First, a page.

Q&A Pacific Oyster Mortality Syndrome
Last update: 8 February 2013
Is it safe to eat farmed shellfish?
YES. The NSW Food Authority and NSW Health advise that the oyster virus that affected Pacific oysters in the Hawkesbury River and Georges River cannot be transmitted to humans.
Commercial shellfish in NSW are grown under a strict food safety program, the NSW Shellfish Program, which is administered by the NSW Food Authority.
The NSW Food Authority assures consumers that oysters destined for sale for human consumption from NSW are safe to eat with the stringent safeguards in place under the NSW Shellfish Program.
Is this a food safety related incident?
NO. The NSW Food Authority and NSW Health have confirmed there are no food safety or human health issues related to this POMS event.
Where have Pacific oysters died?
Reports indicate that a significant numbers of wild and cultivated Pacific Oysters have died in the lower reaches of the Hawkesbury River at Mullet Creek. Previously large numbers of Pacific Oysters in the Georges River and Port Jackson have succumbed to this disease.
When did the Pacific oysters die?
Oyster farmers in the Hawkesbury River reported significant mortality of Pacific Oysters at Mullet Creek in late January 2013. Previously, in late November 2010 oyster farmers in the Georges River, Botany Bay, reported to DPI that they had experienced a large mortality event in their Pacific Oyster crop and also noted that wild Pacific Oysters had died too. There were reports of wild Pacific Oysters dying in the upper reaches of Port Jackson in late February 2011.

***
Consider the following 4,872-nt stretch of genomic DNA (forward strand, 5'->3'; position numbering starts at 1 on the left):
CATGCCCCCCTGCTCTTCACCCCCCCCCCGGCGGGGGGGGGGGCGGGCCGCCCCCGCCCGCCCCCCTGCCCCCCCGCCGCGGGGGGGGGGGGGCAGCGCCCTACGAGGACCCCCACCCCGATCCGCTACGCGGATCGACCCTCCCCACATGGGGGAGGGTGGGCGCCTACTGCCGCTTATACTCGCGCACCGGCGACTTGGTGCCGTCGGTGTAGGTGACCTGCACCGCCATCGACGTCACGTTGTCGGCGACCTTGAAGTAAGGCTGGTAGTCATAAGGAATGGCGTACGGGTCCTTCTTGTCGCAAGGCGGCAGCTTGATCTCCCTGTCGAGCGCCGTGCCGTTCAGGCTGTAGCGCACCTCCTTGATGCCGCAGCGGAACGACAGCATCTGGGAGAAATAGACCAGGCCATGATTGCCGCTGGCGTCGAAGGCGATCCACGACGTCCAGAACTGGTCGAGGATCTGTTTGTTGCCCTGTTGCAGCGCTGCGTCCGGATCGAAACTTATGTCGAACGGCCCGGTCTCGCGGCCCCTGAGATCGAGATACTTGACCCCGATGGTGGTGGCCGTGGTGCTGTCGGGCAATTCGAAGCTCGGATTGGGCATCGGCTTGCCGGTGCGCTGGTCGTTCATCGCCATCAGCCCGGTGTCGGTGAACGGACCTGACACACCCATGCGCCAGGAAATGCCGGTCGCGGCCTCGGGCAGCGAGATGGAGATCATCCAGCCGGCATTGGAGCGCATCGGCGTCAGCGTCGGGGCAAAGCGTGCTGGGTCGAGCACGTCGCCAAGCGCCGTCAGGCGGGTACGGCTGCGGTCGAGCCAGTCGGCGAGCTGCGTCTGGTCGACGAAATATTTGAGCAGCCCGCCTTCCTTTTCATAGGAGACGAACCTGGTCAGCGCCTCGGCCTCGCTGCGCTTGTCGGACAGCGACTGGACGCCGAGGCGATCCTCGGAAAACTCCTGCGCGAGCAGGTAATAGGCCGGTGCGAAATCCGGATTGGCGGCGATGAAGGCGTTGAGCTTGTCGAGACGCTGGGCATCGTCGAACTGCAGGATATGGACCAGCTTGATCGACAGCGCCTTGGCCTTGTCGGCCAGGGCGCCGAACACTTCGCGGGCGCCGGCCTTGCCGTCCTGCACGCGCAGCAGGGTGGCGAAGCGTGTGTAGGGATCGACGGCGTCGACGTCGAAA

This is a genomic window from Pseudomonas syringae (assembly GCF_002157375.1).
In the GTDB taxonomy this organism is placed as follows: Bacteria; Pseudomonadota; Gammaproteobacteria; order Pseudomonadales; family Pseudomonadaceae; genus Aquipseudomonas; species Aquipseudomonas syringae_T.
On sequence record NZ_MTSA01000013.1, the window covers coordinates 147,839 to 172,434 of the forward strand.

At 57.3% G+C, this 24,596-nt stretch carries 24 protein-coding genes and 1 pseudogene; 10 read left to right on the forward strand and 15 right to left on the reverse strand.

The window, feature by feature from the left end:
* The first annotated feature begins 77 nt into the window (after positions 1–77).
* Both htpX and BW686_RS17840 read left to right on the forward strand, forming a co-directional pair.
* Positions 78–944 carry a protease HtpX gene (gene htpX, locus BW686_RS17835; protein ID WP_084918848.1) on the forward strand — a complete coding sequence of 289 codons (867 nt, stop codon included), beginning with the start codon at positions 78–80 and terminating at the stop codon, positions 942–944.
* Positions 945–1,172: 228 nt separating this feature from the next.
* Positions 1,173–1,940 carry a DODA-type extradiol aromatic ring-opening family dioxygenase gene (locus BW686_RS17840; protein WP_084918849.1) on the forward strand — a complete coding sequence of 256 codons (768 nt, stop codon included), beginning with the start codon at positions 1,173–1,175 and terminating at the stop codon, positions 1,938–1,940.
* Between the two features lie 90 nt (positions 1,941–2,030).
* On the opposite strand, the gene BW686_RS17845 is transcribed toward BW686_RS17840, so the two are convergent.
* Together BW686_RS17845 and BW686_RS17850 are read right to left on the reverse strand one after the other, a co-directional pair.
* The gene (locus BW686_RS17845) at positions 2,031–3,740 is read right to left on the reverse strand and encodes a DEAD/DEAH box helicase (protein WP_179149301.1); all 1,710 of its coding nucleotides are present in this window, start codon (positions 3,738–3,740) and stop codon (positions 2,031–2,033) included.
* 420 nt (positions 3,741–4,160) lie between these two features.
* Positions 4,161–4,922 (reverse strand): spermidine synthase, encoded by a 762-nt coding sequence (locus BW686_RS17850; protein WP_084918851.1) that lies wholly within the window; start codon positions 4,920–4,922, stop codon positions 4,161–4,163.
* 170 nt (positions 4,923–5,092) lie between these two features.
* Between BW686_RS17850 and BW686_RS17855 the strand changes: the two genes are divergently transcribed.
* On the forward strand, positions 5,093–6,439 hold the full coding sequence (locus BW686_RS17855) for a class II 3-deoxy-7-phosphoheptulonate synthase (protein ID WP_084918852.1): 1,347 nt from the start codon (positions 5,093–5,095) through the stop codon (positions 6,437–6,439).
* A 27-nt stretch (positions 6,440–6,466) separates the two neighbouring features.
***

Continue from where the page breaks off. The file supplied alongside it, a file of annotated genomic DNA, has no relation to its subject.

Why have the Pacific oysters died?
The triggers for Pacific Oyster Mortality Syndrome are unknown but may be due to a range of environmental factors.
Where did the virus come from?
Oyster viruses have previously been indentified in Australian waters in bivalve molluscs but until now have not been associated with significant mortalities of oysters.
Similar viruses have been regularly detected in France since 1991 and in addition to European waters have been found in America, Asia and most recently New Zealand.
Have other oysters and molluscs died?
NO. Sydney Rock Oysters, Native Flat Oysters and other molluscs appear unaffected by the event.
Are other estuaries in NSW affected?
DPI has received no other reports of significant oyster mortalities in any other NSW estuary.
What is DPI doing to limit the spread of the disease?
There is a total ban on the movement of oysters from the Hawkesbury River, Georges River, Botany Bay and Port Jackson to any other estuary in NSW and movement controls are in place regarding the movement of oyster farming infrastructure and equipment from these estuaries to any other oyster growing estuary in NSW.
Educational material is being be developed to help boat owners better understand the risks of boating movement, and translocation of fouling organisms and bilge water from Hawkesbury River, Botany Bay and Port Jackson to other waterways.
DPI is undertaking research into the infectivity mechanisms of this disease and is working closely with researchers to better understand the mechanisms for the spread and management of this disease.
Can I catch the virus if I eat oysters?
NO. NSW Health has confirmed that the virus only affects molluscs and cannot be transmitted to humans.
Is it safe to eat oysters?
YES. Commercial shellfish are grown under a strict food safety program administered by the NSW Food Authority.